Many years ago when Distributed Denial of Service (DDoS) attacks were becoming a more common problem, I had a meeting with a government agency (not to be named here). The discussion was broad in terms of challenges they faced around cyber security, but it was their response to how they handled DDoS attacks that stuck out more than any part of the meeting. “Oh, we just shut down the servers that are being attacked until the attack subsides,” was their input on DDoS defense strategy. Now, to be fair, this was in the early days of advanced thinking on DDoS defense, and also in the context of a broader climate where the view was if there’s a DDoS attack going on, it might signal an attempt to breach data from the server so best to lose availability than lose data confidentiality.
Times have changed since then and most any government agency now has to more evenly balance the availability threats with those targeting data confidentiality or integrity. Indeed, a few recent situations have highlighted the impacts of a loss of availability and the constituent reaction to security strategies that don’t effectively balance staying connected with staying secure.
The first of these is the recent attacks (depending on whose story you believe) on the Australian Bureau of Statistics (ABS) and their online census. First, the outage highlights that any organization that takes for granted that they won’t be attacked is playing right into the hands of adversaries. The loss of public trust driven by the lack of availability of the census website will have far-reaching effects for future efforts of ABS to engage with constituents online. Second, the fact that, according to some reports, the attacks were not significant in terms of traffic volume reflects the changing nature of cyber-attacks. Smarter, stealthy attacks can evade basic traffic rate detection and exhaust most specific resources within the application.
The second example comes from Singapore, where the government recently announced that employees’ work terminals would no longer be connected to the Internet, in an effort to reduce the risk of cyber security incidents. This is one of the more extreme measures I can recall by a large public organization to combat (avoid) cyber-security risks. The more common approach is to segregate certain systems within a network that access or store highly sensitive data. This process is often referred to as “air gapping” and typically means some systems can only be accessed by certain terminals that have no physical connection to other open networks, such as the Internet. Air gap networks are very common in military networks and utilities environments running SCADA systems, but not necessarily for civilian government entities. As coincidence has it, I recently traveled to Singapore and asked many of those I met their thoughts on this move. Without fail, those I spoke with felt it was a bad move and a hit to general confidence in the government’s approach to IT and technology. Tech is such a central part of Singapore’s growth over the past 20+ years, it is hard for Singaporean citizens to imagine their government taking such an archaic approach.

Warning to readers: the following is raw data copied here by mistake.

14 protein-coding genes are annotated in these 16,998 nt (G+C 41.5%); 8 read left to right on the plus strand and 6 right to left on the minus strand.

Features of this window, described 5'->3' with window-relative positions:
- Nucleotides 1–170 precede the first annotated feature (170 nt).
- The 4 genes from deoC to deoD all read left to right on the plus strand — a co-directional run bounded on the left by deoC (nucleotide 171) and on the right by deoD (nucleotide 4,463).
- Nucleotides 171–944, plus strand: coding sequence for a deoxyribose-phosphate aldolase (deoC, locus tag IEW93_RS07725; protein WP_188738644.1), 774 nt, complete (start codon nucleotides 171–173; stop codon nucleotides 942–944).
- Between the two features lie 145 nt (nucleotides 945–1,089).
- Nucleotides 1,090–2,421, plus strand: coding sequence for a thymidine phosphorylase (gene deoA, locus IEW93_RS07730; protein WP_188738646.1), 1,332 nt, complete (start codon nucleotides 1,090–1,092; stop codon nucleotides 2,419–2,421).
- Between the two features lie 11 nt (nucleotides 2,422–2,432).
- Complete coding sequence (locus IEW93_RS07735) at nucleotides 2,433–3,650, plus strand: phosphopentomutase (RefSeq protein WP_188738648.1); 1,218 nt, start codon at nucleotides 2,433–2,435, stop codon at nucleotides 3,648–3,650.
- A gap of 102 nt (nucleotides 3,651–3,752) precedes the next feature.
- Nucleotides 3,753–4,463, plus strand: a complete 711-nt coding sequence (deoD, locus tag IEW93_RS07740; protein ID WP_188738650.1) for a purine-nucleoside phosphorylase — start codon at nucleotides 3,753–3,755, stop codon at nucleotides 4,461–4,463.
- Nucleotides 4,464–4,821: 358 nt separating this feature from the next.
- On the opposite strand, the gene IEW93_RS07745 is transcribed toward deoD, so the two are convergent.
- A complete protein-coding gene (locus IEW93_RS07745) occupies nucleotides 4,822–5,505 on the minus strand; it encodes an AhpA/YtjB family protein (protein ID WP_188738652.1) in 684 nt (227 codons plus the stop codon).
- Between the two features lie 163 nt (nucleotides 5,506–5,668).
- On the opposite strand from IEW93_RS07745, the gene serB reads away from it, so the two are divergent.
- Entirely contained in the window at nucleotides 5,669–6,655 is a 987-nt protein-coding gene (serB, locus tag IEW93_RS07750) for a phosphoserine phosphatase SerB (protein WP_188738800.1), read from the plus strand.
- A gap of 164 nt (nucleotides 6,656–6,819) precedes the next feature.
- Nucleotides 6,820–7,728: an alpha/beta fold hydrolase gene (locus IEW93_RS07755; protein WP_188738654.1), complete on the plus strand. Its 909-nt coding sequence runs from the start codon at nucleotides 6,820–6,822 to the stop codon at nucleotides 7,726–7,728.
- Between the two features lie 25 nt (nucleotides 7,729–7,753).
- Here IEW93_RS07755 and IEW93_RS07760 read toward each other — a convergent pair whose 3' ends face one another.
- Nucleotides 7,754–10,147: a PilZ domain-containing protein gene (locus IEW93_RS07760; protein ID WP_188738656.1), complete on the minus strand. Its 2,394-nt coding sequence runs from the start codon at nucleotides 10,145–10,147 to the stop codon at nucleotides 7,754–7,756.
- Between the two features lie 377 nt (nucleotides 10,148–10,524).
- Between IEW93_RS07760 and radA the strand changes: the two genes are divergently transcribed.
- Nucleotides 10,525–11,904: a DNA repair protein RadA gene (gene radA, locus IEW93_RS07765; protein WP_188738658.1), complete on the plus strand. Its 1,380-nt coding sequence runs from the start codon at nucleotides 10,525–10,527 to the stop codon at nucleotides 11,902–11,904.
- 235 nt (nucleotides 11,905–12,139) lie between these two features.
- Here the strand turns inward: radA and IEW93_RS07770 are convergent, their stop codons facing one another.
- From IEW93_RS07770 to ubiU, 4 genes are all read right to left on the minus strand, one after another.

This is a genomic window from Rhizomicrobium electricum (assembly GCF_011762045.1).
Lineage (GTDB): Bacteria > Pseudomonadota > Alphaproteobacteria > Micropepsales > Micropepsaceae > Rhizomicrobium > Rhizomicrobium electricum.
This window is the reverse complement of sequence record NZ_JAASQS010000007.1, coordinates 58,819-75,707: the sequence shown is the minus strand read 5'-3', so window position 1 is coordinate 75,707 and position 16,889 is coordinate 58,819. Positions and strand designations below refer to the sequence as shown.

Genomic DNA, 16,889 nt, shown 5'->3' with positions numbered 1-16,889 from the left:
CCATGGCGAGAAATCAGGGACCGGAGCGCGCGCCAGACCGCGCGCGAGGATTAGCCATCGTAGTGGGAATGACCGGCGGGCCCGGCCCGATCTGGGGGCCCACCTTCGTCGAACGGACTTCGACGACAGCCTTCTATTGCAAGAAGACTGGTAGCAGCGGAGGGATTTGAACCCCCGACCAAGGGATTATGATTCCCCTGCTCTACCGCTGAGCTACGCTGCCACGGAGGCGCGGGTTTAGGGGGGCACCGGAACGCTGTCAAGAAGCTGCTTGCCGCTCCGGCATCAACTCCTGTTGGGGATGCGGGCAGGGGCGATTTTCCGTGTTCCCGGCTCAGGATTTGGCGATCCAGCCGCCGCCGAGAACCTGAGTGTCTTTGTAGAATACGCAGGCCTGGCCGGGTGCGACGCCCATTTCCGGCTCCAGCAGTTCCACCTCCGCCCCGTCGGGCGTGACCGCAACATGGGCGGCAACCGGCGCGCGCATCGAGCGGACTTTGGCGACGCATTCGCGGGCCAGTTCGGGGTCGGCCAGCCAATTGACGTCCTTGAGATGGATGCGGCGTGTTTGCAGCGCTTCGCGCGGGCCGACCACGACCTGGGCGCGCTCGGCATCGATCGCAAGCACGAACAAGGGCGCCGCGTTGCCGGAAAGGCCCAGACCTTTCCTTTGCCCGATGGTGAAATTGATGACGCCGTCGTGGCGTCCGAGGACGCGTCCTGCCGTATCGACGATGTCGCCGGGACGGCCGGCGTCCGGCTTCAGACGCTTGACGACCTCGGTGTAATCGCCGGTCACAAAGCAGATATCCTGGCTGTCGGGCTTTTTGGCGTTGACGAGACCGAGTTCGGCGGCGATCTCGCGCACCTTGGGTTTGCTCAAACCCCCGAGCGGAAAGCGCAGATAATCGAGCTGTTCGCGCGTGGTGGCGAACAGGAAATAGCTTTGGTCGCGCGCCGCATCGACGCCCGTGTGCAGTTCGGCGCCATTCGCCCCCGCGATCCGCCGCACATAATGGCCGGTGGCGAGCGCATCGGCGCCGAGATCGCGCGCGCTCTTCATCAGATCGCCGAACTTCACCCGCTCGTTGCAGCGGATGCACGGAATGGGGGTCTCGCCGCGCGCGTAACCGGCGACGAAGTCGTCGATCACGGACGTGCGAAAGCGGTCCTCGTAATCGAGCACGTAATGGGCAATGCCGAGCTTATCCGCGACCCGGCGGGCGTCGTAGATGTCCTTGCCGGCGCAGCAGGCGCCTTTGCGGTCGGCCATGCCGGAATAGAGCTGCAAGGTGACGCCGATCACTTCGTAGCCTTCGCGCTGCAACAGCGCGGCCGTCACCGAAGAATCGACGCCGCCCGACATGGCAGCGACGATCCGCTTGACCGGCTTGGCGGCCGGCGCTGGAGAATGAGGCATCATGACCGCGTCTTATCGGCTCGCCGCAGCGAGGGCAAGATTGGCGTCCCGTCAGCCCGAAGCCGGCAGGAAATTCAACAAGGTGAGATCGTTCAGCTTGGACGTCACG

The government sector is also an area we get good insights through our annual Global Application & Network Security Report. Their inputs shed light on current threat priorities and defensive strategies common in the sector.
The first thing you realize when you survey government security professionals is that they feel like everyone is targeting them. Most industries hone in on one or two threat actor categories, but the government was the only one where at least 40% of respondents identified each of our categories as a major risk. At the top of their list was, somewhat surprisingly, script kiddies with 61% of respondents putting them as either significant or very significant threat (top 2 box).
Despite the sense of being broadly targeted, inputs suggest that confidence is high in terms of preparation from most cyber-attacks. Around 60% of the respondents said they are confident or very confident of their current defenses against 6 of 9 threat categories we listed. The highest confidence level is on DDoS, with nearly 70% saying they are confident/very confident (highest of all industries surveyed). Their lowest confidence level is around protection of Intellectual Property from theft (only 30% indicated very confident). This could be more of a reflection of the lower priority due to less of a focus on IP development and protection.
Being confident in defenses doesn’t mean the government security respondents don’t fear attacks, some more so than others. The attack this group says can do the most harm is unauthorized access, followed closely behind by DDoS attacks and then Advanced Persistent Threats. It was somewhat surprising to me that APT wasn’t #1 given the high profile incidents, though it’s likely some selected unauthorized access as the end result of an APT attack.
So a bit past the midway point of 2016, we can see cyber-security attacks against government agencies around the world continue to have significant impact. Despite a concerted focus and recognition of the threats, and in most cases ample investment to provide protection, attacks disrupt operations, erode citizen confidence, and even point to a broader vulnerability that could be exploited by nation-state actors. As we approach the 2016 Presidential Election, it’s a safe bet that cyber-security issues will once again creep into the broader consciousness in the United States as both a legitimate issue and a tool for political banter.